Steve Povolny, head of advanced threat research for McAfee Enterprise and FireEye, told ZDNet that his biggest concern is around "wormability," adding that he couldn't "think of a worse scenario for Log4j exploits than malicious code that can replicate and spread itself with incredible speed, delivering ransomware payloads."
Povolny said worms like WannaCry demonstrated the type of impact that cybersecurity experts could expect, noting that even the WannaCry example was cut short from its true potential for spread and disruption due to a "kill switch."
"We can't hope to get as lucky this time -- it's not a matter of if, it's a matter of when this will happen. Organizations of all sizes must be undergoing an aggressive reconnaissance and patching strategy while there is still time," Povolny said.
"If you ever watched the TV show 'The Amazing Race', it now seems to pale in comparison to the global race taking place as a result of Log4Shell [the vulnerability's nickname]. Even as thousands of organizations worldwide continue to search for and patch this exceptional vulnerability, threat actors are working at a furious pace to weaponize and further refine exploits for the flaw."
Others, like BreachQuest CTO Jake Williams, said that while it is a certainty someone will create a worm that abuses the Log4Shell, it is unlikely to be like WannaCry, NotPetya, or previous worms that abuse system level processes.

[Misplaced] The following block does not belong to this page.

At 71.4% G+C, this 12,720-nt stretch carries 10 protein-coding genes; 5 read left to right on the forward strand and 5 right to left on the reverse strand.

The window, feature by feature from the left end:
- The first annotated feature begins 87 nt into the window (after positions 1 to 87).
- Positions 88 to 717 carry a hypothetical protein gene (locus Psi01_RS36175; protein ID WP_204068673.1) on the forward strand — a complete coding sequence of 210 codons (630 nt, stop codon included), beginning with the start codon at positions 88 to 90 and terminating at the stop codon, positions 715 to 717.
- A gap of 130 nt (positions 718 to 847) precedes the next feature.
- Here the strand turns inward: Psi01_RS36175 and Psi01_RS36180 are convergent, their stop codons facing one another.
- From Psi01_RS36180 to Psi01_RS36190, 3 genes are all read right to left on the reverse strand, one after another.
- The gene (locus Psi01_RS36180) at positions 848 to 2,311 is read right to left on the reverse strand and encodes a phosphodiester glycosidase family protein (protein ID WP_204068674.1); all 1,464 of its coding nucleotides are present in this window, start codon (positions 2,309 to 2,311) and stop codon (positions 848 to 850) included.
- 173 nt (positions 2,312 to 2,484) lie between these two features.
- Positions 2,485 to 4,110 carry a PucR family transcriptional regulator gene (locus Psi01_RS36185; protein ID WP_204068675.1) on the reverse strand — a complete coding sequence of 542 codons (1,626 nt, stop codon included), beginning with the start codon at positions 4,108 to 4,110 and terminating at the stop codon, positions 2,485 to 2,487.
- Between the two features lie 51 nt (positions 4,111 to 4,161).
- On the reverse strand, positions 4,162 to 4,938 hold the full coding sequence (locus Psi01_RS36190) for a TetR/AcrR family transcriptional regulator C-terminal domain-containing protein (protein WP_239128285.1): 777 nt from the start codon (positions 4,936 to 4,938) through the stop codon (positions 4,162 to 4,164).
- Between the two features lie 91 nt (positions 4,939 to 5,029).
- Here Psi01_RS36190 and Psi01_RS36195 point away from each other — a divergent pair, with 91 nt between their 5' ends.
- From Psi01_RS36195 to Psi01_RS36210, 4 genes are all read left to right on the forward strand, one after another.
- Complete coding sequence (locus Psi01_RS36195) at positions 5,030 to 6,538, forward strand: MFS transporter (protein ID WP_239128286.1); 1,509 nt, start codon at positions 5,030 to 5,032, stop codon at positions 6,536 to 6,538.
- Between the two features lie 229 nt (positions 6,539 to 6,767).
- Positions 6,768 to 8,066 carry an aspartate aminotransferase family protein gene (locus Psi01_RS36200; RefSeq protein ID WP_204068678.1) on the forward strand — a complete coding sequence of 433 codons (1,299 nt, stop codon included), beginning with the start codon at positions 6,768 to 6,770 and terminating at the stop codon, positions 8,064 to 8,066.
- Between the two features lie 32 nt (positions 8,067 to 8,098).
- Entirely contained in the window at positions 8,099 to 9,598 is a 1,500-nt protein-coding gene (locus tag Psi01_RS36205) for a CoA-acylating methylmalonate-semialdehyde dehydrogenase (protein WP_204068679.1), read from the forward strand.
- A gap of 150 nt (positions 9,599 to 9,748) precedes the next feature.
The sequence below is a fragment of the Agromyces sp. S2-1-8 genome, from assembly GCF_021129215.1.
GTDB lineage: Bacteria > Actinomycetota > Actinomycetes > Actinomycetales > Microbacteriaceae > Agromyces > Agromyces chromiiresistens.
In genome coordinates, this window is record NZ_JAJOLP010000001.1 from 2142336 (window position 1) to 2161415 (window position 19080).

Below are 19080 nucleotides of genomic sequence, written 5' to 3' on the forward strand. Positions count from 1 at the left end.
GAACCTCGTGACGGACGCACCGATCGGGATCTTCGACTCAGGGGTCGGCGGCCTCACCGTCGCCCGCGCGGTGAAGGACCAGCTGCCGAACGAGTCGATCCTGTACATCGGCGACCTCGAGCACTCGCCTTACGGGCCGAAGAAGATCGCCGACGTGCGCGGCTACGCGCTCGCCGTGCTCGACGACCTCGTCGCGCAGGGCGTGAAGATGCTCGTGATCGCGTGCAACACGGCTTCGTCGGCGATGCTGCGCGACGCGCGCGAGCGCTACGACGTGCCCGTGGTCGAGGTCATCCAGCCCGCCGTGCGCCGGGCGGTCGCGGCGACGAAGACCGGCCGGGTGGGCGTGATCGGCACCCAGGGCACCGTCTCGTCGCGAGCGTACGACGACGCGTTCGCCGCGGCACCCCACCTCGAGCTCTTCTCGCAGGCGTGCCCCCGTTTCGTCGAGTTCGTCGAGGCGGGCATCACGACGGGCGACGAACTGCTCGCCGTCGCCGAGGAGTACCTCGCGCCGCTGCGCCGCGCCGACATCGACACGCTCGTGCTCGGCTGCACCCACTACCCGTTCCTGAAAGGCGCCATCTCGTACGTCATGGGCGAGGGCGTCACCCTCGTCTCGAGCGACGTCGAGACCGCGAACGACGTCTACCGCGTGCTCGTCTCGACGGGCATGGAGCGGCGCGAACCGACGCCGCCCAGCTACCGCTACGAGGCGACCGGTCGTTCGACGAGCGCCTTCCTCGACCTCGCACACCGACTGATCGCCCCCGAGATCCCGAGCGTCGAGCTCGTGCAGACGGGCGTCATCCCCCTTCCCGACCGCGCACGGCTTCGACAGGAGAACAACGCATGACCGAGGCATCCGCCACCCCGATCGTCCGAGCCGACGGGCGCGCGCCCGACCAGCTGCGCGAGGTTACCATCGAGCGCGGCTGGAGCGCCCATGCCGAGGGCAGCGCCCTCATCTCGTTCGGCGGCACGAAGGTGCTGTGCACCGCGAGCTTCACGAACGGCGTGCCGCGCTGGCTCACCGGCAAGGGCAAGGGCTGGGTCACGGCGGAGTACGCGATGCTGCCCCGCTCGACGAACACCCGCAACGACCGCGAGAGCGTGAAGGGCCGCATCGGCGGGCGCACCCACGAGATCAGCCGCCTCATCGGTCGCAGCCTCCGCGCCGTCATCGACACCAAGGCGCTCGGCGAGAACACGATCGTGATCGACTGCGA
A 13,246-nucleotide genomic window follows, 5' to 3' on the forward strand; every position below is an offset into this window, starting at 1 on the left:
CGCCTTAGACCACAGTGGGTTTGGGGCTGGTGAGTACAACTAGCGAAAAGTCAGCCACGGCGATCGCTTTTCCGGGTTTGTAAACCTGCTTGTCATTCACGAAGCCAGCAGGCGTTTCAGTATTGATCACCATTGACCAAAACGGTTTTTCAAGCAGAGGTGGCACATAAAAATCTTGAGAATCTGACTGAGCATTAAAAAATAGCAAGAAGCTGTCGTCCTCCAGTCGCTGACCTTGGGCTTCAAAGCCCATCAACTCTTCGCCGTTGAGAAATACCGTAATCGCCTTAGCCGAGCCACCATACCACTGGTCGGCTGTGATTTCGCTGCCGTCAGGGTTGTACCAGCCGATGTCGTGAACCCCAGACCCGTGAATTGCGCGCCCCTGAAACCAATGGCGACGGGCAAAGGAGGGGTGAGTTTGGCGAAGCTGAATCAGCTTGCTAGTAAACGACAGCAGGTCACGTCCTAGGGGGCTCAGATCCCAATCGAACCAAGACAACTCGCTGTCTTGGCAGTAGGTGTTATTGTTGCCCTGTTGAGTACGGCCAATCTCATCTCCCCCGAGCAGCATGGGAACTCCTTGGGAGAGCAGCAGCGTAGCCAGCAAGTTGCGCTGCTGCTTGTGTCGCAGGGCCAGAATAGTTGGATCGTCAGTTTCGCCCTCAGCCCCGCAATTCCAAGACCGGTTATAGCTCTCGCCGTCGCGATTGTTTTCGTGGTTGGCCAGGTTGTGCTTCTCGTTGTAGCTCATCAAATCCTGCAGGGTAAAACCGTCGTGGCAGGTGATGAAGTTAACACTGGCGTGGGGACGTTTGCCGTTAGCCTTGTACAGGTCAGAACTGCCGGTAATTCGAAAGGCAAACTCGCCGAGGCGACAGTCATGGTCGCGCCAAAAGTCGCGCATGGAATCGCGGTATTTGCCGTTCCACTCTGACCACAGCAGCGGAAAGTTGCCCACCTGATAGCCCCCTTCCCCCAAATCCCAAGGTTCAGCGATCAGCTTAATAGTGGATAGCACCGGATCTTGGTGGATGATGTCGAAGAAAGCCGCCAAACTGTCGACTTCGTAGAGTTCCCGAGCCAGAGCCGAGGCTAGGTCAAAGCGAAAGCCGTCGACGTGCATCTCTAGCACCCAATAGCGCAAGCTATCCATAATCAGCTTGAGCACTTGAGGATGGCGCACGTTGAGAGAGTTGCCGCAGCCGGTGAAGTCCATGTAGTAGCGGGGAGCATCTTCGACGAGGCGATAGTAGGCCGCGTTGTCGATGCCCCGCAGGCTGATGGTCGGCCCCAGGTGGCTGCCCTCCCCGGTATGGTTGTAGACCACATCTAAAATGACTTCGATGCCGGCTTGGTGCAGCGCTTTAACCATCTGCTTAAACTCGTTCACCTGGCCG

The vast majority of servers vulnerable to Log4Shell will be running the vulnerable process with very limited permissions, Williams explained, adding that in most cases, a worm exploiting Log4Shell would probably not be able to achieve persistence across process restarts.
Because the process probably doesn't have filesystem permissions, Williams said people should be less worried about ransomware payloads.
"A malicious process can't encrypt what it can't write in the first place. While we should absolutely expect a Log4Shell worm to be created, we shouldn't conflate the expected damage of a worm with what has been seen in previous high profile worms," Williams said.
Salt Security vice president Yaniv Balmas said his team is already seeing cases where the Log4Shell vulnerability is used by "common" cybercrime-related operations in order to spread ransomware, calling a wormable exploit a "valid scenario."